A Complete Analysis of All the Interior Design Featured in “Napoleon Dynamite”

Last year, Man Repeller’s Amelia Diamond wrote this brilliant article about the weird prescience of the clothing choices in “Napoleon Dynamite”. The wheel of fashion is always turning, and suddenly, more than a decade after the movie’s release, some of Napoleon’s strange, frumpy getups are the height of chic. Which got me thinking: I wonder if the same thing has happened for the movie’s interiors? The fact that Napoleon’s grandmother’s house is basically a relic from the ’70s is supposed to be a sign of his outsider status, but ’70s interiors are suddenly very hip again. Are grandma and Uncle Rico the design pioneers we never knew we needed? I decided to re-watch the movie and find out.

One of the questions I kept asking myself, as I was watching, was: when is this movie supposed to take place? Napoleon’s grandmother’s house has a distinctly ’70s vibe, but other interiors in the movie feel closer to the early ’90s. Summer Wheatley wears a scrunchie, and Napoleon’s brother Kip has some rudimentary form of the internet, which he pays for by the minute. All this seems to place the movie sometime around 1995, which was a guess I felt pretty satisfied with until near the end of the movie, when Summer and friends perform a dance routine to the Backstreet Boys’ “Larger than Life,” which, problematically, wasn’t released until 1999. (The song that Napoleon dances to, Jamiroquai’s “Canned Heat,” also came out in 1999.) Are Napoleon and his friends supposed to live in a strange Midwestern town that exists outside of time? Or are they all just really, really behind the times style (and technology) wise?

As it turns out, I should’ve been looking much earlier in the film for the answer to my question. The Wikipedia article about the film pointed me to the opening credits, where Napoleon’s student ID is clearly marked for the 2004-2005 school year. This makes the characters’ fashion choices particularly puzzling: how to explain a high school where, in 2004, even the popular kids dress like it’s the early ’90s? I prefer to think that Napoleon Dynamite exists in an alternate universe, one very like ours but with a slightly different style timeline. It’s really the only explanation (that, or the filmmaker’s jab at culturally rural “Middle America”).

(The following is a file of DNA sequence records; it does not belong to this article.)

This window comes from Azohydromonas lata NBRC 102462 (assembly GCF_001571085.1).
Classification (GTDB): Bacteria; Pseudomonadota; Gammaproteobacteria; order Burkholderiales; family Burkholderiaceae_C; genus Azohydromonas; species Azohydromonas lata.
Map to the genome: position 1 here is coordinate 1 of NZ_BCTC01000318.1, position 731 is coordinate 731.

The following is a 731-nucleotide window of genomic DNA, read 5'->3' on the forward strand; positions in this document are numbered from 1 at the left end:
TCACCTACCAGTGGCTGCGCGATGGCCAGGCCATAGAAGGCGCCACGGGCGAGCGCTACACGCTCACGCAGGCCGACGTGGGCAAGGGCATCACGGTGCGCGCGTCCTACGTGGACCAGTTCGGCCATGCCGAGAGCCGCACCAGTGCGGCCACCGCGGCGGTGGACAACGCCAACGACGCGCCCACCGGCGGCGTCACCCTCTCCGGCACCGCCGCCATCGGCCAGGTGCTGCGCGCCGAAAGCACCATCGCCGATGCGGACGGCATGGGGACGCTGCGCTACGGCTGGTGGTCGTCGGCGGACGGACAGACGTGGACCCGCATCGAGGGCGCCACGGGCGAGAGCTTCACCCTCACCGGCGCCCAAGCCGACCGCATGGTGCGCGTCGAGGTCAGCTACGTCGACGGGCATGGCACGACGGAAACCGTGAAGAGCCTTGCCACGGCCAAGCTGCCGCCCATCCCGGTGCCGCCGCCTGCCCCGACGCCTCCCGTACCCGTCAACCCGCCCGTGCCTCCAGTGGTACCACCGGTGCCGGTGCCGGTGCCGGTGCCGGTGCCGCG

With that said: on to the interiors! Since that’s what you’re here for.

With the exception of Kip’s computer, Napoleon’s grandmother’s house is like a perfect time capsule from the ’70s. All the details are there: the brown cabinets, the avocado dishwasher, the stretched-out phone cord.

These couches are about a year and a half away from appearing in an Urban Outfitters catalog. Mark my words.

I could see these chairs appearing on one of those Instagram accounts about ugly things that everyone secretly thinks are cool.

Napoleon’s grandmother’s house is liberally provided with wood paneling, perhaps the most memorable design element of the ’70s. Wood paneling has had a certain retro-cool feel for years, and I could totally see this same design in a Brooklyn bar, maybe with slightly different artwork and accessories.

Other people in the film seem to have progressed, decor-wise, at least to the early ’90s. These affordable French provincial-style sets might be a staple of thrift stores now, but there was a time when they were the height of chic.

At Trisha’s house, the early ’90s are in full swing. Blonde oak cabinets! Overstuffed furniture! Fake flowers! There’s definitely a difference between Napoleon’s house and those of the cool kids, but even at the time the movie came out, in 2004, they both looked pretty dated, which contributes to the film’s quirky, almost surreal quality.

These are actually pretty sweet decorations for a high school dance.

At the home of Rex Kwon Do, where Uncle Rico makes an ill-fated stopover, we’re back to the ’70s again, with a red sink (very patriotic) and wood cabinets.

Probably my favorite detail in the whole movie is the portraits of Kip and Napoleon that hang over the sofa, in that double exposure style that was popular for reasons nobody can now ascertain. It’s little details like these that make the movie such a delight — and such a puzzle. What decade does Napoleon live in? Are ’80s-style double portraits destined to make a comeback via a quirky Instagram plugin? We can only guess.

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